Coty looks to offload brands including Wella, Clairol; shares rise

Coty looks to offload brands including Wella, Clairol; shares rise

Coty Inc is exploring the sale of its business unit that houses hair and nail care brands such as Wella, Clairol and OPI as part of its plan to whittle down its portfolio and cut debt, sending its shares up nearly 14per cent on Monday.

FILE PHOTO: A trader works at the trading post that trades Coty Inc. on the floor of the New York S
FILE PHOTO: A trader works at the trading post that trades Coty Inc. on the floor of the New York Stock Exchange, June 13, 2013. REUTERS/Brendan McDermid

REUTERS: Coty Inc is exploring the sale of its business unit that houses hair and nail care brands such as Wella, Clairol and OPI as part of its plan to whittle down its portfolio and cut debt, sending its shares up nearly 14per cent on Monday.

The cosmetics company has struggled to integrate about 40 beauty brands, including Covergirl and Max Factor, that it bought from Procter & Gamble in 2016, forcing it to take billions of dollars in writedowns and outline a four-year restructuring plan.

The company also said it was exploring options for its Brazilian unit as it shifts its focus to its fragrance, cosmetics and skin care businesses.

"Coty is the No. 2 player in the global professional hair business, which has high consumer loyalty and should be an attractive business to a potential buyer," Wells Fargo analyst Joe Lachky said.

Lachky, however, said the company's Brazil business was less attractive given the macro-economic volatility in the country.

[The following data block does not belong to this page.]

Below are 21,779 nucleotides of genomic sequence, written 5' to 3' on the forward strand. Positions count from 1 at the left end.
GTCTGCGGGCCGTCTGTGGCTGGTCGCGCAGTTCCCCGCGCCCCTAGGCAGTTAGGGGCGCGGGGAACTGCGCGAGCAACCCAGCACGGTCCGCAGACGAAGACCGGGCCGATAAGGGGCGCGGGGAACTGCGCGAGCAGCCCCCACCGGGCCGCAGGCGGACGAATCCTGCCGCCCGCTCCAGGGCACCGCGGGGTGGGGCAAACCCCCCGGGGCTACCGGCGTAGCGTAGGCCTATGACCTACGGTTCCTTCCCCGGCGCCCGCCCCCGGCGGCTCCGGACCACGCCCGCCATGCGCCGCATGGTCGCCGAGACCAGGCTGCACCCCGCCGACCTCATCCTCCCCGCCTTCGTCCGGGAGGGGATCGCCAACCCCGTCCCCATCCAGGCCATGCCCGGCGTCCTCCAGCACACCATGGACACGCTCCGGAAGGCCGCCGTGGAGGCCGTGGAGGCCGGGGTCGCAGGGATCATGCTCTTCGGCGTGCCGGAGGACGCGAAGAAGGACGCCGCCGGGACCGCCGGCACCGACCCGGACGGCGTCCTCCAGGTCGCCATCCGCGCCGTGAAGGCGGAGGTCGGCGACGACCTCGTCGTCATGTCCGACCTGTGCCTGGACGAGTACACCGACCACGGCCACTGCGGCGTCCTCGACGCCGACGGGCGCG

Coty's professional beauty unit, which primarily sells hair and nail care products to salon professionals, raked in about US$1.81 billion in annual sales and accounted for about 21per cent of its total revenue.

The unit, however, has seen falling sales in the last four quarters.

"(The announcement) accelerates this transformation and will help ... deleverage our balance sheet, and improve our ability to invest in areas with the greatest growth potential," Chief executive Officer Pierre Laubies said.

Coty said it would use the proceeds from any of the transactions to pay down debt and return excess cash to shareholders.

The company, which is majority owned by German conglomerate JAB Holdings, has hired Credit Suisse to run a sale process for the units, which generated about US$2.7 billion in net revenue in fiscal 2019.

Earlier this year, JAB raised its stake in Coty to 60per cent, giving it a firmer grip on the company.

(Reporting by Aishwarya Venugopal in Bengaluru; Editing by Anil D'Silva)

Source: Reuters

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